When I lived in Korea a few years ago, I visited some relatives I’d never met before and to celebrate the arrival of their distant English-speaking cousin they told me they’d be treating me to some raw fish. To me, “raw fish” is synonymous with “sashimi” so I expected to be eating big, fleshy pieces of salmon, tuna, kingfish, snapper and bass presented on a huge boat-shaped platter with pickled ginger and fresh wasabi. So when I was presented with a small styrofoam plate of greyish-white shreds of unidentified fish, slimy strips of sliced squid and other chopped bits of unknown sea creature, I was like… “What is this pathetic excuse for sashimi?!” and decided definitively that “Korean raw fish SUCKS.”
So when my friend who was visiting from Sydney suggested that we have lunch at Noryangjin Seafood Market, I was happy to take her for the cultural experience but I wasn’t really interested in what we’d be eating. I’m not that huge on seafood to begin with (I’ve only been the Sydney Fish Markets once in my whole life) but Korean seafood? Even more “Meh.” No big red cooked king prawns. No beer battered fish and chips. No crumbed callimari. Expectations were low.
Noryangjin Market is the biggest wholesale fish market in Seoul and is actually only a few subway stations away from my home. Seoul is not a coastal city, but it’s close enough to the ocean for people to trust the freshness of the seafood sold here.
Walking in from the footbridge that connects to the subway station, the view was impressive. A massive well-organised grid of individually-run vendors presenting their goods in red buckets and shallow glass fish tanks. Some stalls are more shell-fish focused, some are more fresh-fish focused, but they’re all pretty much selling the same thing. And on a Sunday morning, it was quite busy, but not in a crushing “GET ME OUT OF HERE I CAN’T BREATHE” kind of way.
The most fascinating thing about this market is that almost everything sold here is whole and still alive. Nothing is scaled, shelled or filleted – everything is as fresh as you can get, in that the fish still have breath in their gills. It’s almost like a really depressing, overcrowded aquarium.
The second most fascinating thing about the market is the variety! So many different things – fish, shellfish and molluscs I’d never seen or even heard of before!
Walking around I started to realise that Korea actually has its own, very distinct raw fish culture. The word for raw fish is “회” (Hweh) which some people translate to “sashimi,” but I think the more accurate definition is “Korean raw fish.” Sashimi and hweh are very different things. The essence of sashimi a distinguished sushi chef artfully slicing through high-grade fish with a diamond-sharp knife. The essence of Korean raw fish is a grumpy old lady squatting by a port, with bucketfuls of wriggling sea critters that she chops up roughly with a cleaver and sells to passers by.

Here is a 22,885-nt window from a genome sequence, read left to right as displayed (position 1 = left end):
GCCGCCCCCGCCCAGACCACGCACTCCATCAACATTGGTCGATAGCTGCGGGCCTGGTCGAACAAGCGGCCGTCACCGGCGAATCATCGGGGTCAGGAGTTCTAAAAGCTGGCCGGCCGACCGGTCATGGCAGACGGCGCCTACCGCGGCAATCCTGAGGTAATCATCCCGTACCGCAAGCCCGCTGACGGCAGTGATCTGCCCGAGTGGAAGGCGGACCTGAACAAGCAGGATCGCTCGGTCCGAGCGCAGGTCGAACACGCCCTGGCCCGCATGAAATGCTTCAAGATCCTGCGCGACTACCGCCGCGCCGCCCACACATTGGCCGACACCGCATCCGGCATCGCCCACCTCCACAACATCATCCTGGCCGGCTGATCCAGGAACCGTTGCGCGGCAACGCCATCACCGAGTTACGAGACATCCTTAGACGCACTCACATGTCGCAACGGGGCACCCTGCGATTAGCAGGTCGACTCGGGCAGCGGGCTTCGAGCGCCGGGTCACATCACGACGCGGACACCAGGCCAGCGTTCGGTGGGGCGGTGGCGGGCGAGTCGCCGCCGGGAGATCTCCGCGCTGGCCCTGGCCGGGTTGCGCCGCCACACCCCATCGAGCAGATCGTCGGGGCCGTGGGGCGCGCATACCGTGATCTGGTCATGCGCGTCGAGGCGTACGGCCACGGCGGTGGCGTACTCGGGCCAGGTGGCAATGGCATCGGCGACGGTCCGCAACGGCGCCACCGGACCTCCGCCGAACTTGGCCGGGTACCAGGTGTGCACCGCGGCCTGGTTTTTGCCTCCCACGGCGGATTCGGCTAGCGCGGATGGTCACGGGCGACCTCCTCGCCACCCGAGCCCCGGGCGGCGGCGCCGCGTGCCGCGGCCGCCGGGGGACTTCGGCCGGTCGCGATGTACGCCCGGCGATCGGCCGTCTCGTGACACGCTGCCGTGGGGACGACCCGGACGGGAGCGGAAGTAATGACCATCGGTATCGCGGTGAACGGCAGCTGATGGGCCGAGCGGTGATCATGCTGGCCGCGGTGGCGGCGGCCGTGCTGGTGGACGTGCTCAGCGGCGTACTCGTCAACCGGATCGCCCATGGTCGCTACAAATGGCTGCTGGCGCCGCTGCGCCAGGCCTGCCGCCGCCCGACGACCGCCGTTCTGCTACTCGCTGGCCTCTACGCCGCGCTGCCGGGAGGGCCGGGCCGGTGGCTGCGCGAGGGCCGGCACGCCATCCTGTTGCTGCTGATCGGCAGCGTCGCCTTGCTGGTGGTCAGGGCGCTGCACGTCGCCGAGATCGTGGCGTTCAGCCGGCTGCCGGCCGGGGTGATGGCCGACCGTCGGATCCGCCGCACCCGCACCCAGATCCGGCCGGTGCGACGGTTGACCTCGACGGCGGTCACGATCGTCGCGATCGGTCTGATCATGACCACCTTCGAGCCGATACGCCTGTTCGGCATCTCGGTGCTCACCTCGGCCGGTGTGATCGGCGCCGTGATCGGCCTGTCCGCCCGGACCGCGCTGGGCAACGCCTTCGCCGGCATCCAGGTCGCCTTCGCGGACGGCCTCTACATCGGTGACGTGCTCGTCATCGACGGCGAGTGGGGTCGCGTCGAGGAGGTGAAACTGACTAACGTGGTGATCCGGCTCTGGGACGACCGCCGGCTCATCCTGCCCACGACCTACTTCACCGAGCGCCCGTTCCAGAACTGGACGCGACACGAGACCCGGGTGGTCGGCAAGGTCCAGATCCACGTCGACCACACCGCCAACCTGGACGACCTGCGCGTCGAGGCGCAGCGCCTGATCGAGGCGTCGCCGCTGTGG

Japanese sashimi says “This is the best that the ocean has to offer.” Korean raw fish says, “Hey ocean! We’ll take whatever you’ve got to give!” Perhaps it has something to do with Korea’s history of extreme poverty, but it’s amazing how the average Korean person will happily eat all kinds of ugly sea-dwelling organisms that I’m quite sure God did not intend for human consumption.
For example, let me present to you the “spoon worm”
This delightful creature is called “개불”/Gaebul in Korean and has a number of other nicknames thanks to its uncanny resemblance to….. well, a lot of things that you would never want to eat as food. I consider myself an adventurous eater but…. just, no. I don’t need to try this to know for sure that it tastes as bad as, or even worse than, it looks. But yes, people will actually pay money to eat this.
Moving on from the weird to the wonderful, the market is also full of high-class seafood that I couldn’t afford so just took photos of.
This MASSIVE king crab.
Big red lobster and a variety of other delicious looking shellfish.
The first thing we were set on trying, just for fun, was the world-famous live octopus or “sannakji.” Sannakji is often portrayed as one of the “weirdest” things Koreans eat, and a lot of people are grossed out by the idea of eating still-wriggling octopus and are paranoid that they’ll choke if the tentacle gets stuck in their throat. This misconception that sannakji is gross or dangerous may come from this famous scene from the movie Old Boy, which is definitely not the recommended method of consumption.